The second, of William Bollan, setting verance, whereby they have been so well goforth, that, in his present Majelty's reign, verned from the time of their existence; and measures have been devised, and laws made, that the application of monies raised in a Cofor raising a revenue for several purposes out lony, which defrays all the proper and neof American commerce ; the natural aug. cetiary charges of administering justice and mentation whereof, thus prevented, would supporting civil government there, to pay have caused a continual growing consump the charges of such adminiftration and fuption of British manufactures, with a con- port in any other Colony neglecting its duty ftant increase of British navigation, the source in this behalt, would be a plain departure of their naval power; would in circuit have from the perinanent principle of natural jul. inriched the King and kingdoin far more by tice; and that the new syitem of defending, consent, than they could he by any compul- protecting, and securing the Coloni's, defion; would have preserved in its former vised and practised by his Majesty's Mifull strength that cordial union of the British niiters, is likewile improvident, oppressive, subjects residing in Britain and the Colo. and dangerous to the kingdom and the Conies, which is apparently necessary to their lonies ; and that, in consequence of the premutual and lasting welfare; and would, ceiling and other Ministerial measures, the moreover, have augmented the abilities of British manufactures, trade, and navigation, the Britih Americans, and given fresh spirit have been discouraged, and British America to their laudable inclination to venture their reduced from a state of quiet, with chearful lives and fortunes against the public enemies, and profitable obedience, to a state of great when they shall renew their hoftilities, which, dittress and dangerous insatisfaction ; and in point of difficulty and danger, may equal that the errors and improvidence of Ministers, or exceed those that were in the late war so with the hostile designs and proceedings of happily surmounted, and which without France to undermine the British American queition, though with uncertain pace, are dominion, trade, and fishery, brought on daily approaching; and that, amongst other the late expensive and dangerous war; and measures, even British manufactures have, British America is now, in consequence of contrary to the plainett principle of com the errors and improvilence of his Majeity's merce, been made the subjects of taxation, Ministers, brought into a ft te of invitation when imported into the colonies; and that of foreign war ; and therefore praying, that regulations of Americain commerce have been he may be heard before the House, in order subjected to military execution, fitter to ex- that he may defend the rights and interest of tirpate, than to regulate, preserve, and in the province aforelaid, and give such necescreafe trade ; and that offences, accusations, sary information as this or the late Parliaand litigations, relative to laws enacted ment have not received; whereby, he hopes, touching the American trade and revenue, the House will be, in fume degree, assisted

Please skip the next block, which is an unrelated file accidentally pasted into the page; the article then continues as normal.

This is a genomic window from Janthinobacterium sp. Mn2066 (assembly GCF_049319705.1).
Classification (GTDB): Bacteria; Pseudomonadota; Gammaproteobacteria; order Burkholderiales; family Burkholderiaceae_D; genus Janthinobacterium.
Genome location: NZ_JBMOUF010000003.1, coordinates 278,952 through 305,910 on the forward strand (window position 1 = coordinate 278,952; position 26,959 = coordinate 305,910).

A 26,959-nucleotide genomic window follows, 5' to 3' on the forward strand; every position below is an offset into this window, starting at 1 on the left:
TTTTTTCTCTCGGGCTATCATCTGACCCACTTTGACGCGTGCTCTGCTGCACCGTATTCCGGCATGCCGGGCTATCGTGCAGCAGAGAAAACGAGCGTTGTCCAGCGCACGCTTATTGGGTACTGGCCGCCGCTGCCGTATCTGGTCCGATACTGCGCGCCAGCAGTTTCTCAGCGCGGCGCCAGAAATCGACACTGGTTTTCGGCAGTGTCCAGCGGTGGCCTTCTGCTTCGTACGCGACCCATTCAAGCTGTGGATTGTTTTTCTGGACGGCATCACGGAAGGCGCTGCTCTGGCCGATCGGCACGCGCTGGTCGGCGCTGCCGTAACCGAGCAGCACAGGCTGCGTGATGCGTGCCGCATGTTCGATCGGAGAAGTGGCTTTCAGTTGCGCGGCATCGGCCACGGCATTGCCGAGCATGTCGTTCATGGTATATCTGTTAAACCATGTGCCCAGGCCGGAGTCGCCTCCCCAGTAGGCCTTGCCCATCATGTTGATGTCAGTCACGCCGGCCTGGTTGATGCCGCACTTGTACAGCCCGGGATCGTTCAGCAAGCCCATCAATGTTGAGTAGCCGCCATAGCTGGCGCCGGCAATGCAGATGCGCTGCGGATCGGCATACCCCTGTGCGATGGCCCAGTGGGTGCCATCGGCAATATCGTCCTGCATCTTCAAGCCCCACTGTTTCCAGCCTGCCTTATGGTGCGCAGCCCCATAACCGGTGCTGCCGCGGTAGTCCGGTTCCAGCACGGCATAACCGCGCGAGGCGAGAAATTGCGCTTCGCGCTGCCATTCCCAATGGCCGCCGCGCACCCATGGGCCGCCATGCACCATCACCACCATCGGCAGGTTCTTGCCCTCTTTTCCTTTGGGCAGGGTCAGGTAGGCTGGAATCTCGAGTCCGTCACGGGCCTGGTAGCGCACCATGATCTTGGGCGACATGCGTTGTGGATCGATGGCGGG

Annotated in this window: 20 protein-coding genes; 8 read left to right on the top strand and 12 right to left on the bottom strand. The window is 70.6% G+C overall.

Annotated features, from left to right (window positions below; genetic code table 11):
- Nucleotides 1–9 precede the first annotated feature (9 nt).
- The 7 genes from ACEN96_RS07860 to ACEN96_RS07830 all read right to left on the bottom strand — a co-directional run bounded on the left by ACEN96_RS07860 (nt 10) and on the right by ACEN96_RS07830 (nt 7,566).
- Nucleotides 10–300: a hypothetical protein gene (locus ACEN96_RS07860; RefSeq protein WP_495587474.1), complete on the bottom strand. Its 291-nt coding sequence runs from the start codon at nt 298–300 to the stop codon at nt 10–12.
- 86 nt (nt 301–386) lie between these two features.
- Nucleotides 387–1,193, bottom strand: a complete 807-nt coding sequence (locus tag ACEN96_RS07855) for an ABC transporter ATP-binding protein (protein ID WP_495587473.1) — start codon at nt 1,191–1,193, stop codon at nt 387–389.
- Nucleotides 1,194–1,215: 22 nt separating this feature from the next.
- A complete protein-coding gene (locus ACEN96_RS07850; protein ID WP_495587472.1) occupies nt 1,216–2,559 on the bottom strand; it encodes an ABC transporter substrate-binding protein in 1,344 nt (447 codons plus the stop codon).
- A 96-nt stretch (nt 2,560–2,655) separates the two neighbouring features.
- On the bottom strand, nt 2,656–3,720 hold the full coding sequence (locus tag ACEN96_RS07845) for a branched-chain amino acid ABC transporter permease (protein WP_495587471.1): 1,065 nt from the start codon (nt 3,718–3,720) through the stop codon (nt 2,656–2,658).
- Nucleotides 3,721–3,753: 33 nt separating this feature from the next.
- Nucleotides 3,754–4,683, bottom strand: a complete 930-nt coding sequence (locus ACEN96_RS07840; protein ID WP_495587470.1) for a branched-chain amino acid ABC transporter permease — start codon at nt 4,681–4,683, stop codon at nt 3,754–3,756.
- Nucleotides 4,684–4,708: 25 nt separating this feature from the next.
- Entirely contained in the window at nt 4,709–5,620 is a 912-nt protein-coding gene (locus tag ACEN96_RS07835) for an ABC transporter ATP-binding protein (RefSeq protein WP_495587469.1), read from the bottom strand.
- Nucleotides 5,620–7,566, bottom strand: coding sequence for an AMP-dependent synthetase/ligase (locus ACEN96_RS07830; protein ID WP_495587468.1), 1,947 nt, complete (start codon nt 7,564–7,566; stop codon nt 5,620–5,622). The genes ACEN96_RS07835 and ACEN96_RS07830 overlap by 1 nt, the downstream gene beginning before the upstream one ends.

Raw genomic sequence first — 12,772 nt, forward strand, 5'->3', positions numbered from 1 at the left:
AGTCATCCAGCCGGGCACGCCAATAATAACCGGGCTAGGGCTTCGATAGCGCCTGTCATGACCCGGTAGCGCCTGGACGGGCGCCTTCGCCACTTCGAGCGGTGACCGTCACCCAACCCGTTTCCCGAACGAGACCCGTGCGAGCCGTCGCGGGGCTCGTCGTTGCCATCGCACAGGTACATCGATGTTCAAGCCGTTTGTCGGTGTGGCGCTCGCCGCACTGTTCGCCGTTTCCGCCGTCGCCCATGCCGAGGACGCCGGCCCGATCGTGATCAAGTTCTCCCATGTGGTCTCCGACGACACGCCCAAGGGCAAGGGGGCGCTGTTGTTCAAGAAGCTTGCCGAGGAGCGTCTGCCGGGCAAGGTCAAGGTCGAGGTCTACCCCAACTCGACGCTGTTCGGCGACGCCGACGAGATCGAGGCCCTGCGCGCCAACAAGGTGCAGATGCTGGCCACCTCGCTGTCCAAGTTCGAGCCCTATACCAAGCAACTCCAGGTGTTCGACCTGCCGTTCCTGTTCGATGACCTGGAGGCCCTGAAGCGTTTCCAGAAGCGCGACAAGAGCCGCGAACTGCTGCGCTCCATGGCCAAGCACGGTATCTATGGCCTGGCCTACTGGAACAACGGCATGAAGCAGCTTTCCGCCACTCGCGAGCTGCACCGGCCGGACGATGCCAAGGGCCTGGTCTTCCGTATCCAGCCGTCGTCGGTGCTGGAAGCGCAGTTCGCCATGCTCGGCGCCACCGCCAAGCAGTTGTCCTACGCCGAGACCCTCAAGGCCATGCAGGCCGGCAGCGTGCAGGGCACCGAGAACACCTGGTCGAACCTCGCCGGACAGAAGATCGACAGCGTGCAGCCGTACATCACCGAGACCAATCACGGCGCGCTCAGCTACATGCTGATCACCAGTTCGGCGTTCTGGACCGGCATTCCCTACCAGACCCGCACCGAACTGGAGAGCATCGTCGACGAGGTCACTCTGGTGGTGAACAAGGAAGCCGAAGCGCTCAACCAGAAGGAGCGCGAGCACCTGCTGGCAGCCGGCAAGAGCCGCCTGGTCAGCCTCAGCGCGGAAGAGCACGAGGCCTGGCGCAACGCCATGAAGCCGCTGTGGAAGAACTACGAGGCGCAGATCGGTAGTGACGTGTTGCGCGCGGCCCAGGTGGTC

in taking those falutary measures, which the folk, to the north-east end of the town of prosperity and safety of the kingdom and the Newmarket, in the county of Cambridge. Colonies, at this interesting conjuncture, I he same day, Mr. Charles Townshend require. It was ordered, That the said pe- reported from the Committee of the whole tition do lie upon the table.